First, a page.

Four Steps to Negotiate with Employees Who Want to Work from Home

By Jeanette Coleman, SPHR & SHRM-SCP on Aug 11, 2021
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Jeanette Coleman Director of Human Resources Axcet HR

Multiple studies have now confirmed that a high percentage of employees want to keep working from home after the pandemic. Most indicate that between 25% and 40% of employees are willing to find another job if they can’t work at home at least some of the time. However, one survey conducted in April 2021 showed 58% of workers would “absolutely” look for a new job if they weren’t allowed to continue working remotely.

These are staggering statistics that show how much the pandemic shifted workers’ collective thinking about the importance of flexible schedules. It creates a potential double hit for businesses. It means that at the same time some of your employees are inclined to leave if you insist on having them work on-site, a certain number of candidates for open positions won’t even consider your company if you don’t offer a remote-work option.

Because your best employees represent the future of your small business and it’s costly to replace them, it’s best to engage with them to find solutions that work for both of you. and to show that your company cares about their job satisfaction and work-life balance.

How tot Engage Remote Workers

Four Steps to Retain Good Employees Who Want to Keep Working at Home:

  1. Figure out how effective telecommuting was for your employees, your managers, and your company.

    Did managers interact effectively with their teams? Were team members able to work effectively and achieve goals together? Did working from home raise or lower productivity? Did you see a decrease in absenteeism? Did employees working remotely save your company money? The answers to those questions will help determine what changes could make remote work more successful for your business going forward.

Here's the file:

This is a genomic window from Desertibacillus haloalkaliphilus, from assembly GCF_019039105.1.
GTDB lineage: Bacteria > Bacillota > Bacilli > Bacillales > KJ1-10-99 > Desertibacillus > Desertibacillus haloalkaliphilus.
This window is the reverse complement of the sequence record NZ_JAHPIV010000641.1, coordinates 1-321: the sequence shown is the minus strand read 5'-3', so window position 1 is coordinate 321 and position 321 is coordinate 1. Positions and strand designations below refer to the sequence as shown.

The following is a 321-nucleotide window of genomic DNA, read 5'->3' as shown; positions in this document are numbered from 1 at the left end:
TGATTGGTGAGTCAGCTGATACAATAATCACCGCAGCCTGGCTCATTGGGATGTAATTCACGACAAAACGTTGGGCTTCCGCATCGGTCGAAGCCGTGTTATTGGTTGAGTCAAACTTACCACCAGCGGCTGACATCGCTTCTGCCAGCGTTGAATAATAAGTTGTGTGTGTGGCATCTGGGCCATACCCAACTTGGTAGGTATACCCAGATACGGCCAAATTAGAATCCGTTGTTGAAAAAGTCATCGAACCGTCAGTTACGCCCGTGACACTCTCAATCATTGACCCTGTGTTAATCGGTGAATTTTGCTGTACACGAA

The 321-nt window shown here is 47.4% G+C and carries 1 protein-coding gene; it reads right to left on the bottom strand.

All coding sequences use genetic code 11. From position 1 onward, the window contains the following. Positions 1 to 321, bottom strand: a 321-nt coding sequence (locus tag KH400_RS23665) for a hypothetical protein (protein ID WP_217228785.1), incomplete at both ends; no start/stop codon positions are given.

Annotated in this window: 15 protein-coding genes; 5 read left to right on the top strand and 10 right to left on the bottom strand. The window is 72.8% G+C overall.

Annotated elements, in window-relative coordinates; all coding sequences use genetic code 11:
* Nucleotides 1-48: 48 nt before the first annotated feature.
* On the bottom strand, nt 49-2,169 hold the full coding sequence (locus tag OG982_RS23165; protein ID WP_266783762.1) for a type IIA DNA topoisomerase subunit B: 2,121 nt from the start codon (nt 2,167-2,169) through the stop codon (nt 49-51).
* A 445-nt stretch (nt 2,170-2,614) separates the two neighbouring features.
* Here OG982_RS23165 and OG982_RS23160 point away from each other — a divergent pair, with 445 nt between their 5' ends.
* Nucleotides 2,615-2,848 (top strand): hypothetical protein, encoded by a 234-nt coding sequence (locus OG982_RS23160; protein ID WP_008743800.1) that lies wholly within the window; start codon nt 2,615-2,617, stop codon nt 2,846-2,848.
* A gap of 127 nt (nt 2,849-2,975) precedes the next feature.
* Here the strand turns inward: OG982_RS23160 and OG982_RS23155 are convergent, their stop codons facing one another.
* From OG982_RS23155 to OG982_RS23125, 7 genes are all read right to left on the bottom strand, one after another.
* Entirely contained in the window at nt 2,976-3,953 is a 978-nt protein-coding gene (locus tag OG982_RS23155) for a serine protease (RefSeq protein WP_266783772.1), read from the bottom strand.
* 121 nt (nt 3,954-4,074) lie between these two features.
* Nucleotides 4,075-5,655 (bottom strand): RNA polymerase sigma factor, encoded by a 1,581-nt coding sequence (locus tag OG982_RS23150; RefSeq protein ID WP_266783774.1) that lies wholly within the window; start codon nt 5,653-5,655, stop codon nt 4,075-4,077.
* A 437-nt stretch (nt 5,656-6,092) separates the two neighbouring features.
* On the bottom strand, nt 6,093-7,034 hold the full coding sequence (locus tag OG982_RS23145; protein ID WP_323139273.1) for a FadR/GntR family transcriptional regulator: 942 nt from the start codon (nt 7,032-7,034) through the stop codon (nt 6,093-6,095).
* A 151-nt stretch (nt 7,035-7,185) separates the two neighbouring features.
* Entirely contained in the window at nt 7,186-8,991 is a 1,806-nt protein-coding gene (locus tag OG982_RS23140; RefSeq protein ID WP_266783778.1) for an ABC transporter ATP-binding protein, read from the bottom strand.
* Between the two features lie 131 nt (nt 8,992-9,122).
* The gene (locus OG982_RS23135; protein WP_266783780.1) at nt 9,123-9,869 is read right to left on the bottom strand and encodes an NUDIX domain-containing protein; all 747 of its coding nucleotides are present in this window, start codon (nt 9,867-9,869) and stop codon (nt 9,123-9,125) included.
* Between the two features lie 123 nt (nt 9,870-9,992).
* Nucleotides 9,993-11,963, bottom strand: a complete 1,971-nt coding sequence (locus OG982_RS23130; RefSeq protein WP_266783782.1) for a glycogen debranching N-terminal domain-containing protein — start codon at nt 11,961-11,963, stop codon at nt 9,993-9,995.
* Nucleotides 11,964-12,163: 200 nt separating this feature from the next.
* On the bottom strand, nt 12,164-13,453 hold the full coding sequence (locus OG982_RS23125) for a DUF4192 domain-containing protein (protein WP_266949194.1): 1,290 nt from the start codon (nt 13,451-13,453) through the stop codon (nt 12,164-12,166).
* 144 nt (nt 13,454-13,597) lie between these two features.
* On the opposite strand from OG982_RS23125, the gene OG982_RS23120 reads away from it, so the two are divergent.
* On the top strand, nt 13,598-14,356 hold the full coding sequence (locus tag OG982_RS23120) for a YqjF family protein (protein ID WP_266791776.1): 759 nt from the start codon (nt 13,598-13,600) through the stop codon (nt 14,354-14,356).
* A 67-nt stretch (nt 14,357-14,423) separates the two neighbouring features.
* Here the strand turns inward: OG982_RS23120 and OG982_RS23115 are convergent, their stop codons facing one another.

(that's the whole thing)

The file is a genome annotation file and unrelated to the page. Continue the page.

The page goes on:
2. Ask your employees what they want and why they want it.

    Before making decisions about whether it’s better to keep your employees working from home, actively listen to both their concerns and perceived advantages about working on site. Understanding that thinking will help you address employees’ apprehensions and decide what structure best meets their needs and the company’s, whether that’s all at the workplace, all remote or somewhere in between.

  1. Consider which roles may lend themselves to remote work.

    For employees who stock shelves or provide certain health care services, telecommuting won’t be an option. However, IT and customer service employees might be prime candidates for remote work in the same company. A role-specific evaluation will result in better decision-making than all-or-nothing thinking will.

  1. If you need or really want all employees back in the workplace, consider sweetening the pot.

    Think about whether you might be able to view a certain amount of commute time as work hours or might be able to offer new amenities or technologies that would make coming to the workplace more appealing and more efficient than working at home.

The pandemic has given companies a new opportunity to reimagine the fundamentals of how and where work gets done. The decision to continue remote work policies completely or in a hybrid format is highly individualized, but companies need to recognize that employees – especially those in the millennial and Gen Z demographics – may now expect flexible work. It will be in your organization’s best interest to listen closely and work to find compromises that benefit your ability to retain and recruit top employees.

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